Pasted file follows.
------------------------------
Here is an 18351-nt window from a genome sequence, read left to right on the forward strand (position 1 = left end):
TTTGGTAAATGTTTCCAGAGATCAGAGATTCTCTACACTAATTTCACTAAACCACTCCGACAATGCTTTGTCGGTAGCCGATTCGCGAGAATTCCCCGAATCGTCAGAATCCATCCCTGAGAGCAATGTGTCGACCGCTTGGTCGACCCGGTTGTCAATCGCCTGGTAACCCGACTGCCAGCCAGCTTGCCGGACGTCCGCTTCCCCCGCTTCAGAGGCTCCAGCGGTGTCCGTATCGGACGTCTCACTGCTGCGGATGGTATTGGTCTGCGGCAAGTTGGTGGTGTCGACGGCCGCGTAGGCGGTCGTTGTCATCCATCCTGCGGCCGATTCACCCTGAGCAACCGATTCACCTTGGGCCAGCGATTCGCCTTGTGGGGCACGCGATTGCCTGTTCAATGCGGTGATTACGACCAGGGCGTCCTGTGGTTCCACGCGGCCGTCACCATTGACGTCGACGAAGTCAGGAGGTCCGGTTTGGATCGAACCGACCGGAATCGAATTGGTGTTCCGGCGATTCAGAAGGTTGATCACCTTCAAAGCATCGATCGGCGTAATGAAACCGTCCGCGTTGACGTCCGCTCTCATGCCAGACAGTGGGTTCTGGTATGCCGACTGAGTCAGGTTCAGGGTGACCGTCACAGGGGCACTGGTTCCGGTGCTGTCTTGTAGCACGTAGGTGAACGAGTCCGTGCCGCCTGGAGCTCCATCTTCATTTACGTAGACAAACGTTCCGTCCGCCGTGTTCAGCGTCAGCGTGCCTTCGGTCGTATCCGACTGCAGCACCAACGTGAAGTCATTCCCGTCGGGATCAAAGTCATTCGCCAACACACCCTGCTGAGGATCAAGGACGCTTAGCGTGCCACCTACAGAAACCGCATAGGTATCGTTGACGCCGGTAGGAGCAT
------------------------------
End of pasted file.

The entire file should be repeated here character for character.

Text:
Here is an 18351-nt window from a genome sequence, read left to right on the forward strand (position 1 = left end):
TTTGGTAAATGTTTCCAGAGATCAGAGATTCTCTACACTAATTTCACTAAACCACTCCGACAATGCTTTGTCGGTAGCCGATTCGCGAGAATTCCCCGAATCGTCAGAATCCATCCCTGAGAGCAATGTGTCGACCGCTTGGTCGACCCGGTTGTCAATCGCCTGGTAACCCGACTGCCAGCCAGCTTGCCGGACGTCCGCTTCCCCCGCTTCAGAGGCTCCAGCGGTGTCCGTATCGGACGTCTCACTGCTGCGGATGGTATTGGTCTGCGGCAAGTTGGTGGTGTCGACGGCCGCGTAGGCGGTCGTTGTCATCCATCCTGCGGCCGATTCACCCTGAGCAACCGATTCACCTTGGGCCAGCGATTCGCCTTGTGGGGCACGCGATTGCCTGTTCAATGCGGTGATTACGACCAGGGCGTCCTGTGGTTCCACGCGGCCGTCACCATTGACGTCGACGAAGTCAGGAGGTCCGGTTTGGATCGAACCGACCGGAATCGAATTGGTGTTCCGGCGATTCAGAAGGTTGATCACCTTCAAAGCATCGATCGGCGTAATGAAACCGTCCGCGTTGACGTCCGCTCTCATGCCAGACAGTGGGTTCTGGTATGCCGACTGAGTCAGGTTCAGGGTGACCGTCACAGGGGCACTGGTTCCGGTGCTGTCTTGTAGCACGTAGGTGAACGAGTCCGTGCCGCCTGGAGCTCCATCTTCATTTACGTAGACAAACGTTCCGTCCGCCGTGTTCAGCGTCAGCGTGCCTTCGGTCGTATCCGACTGCAGCACCAACGTGAAGTCATTCCCGTCGGGATCAAAGTCATTCGCCAACACACCCTGCTGAGGATCAAGGACGCTTAGCGTGCCACCTACAGAAACCGCATAGGTATCGTTGACGCCGGTAGGAGCAT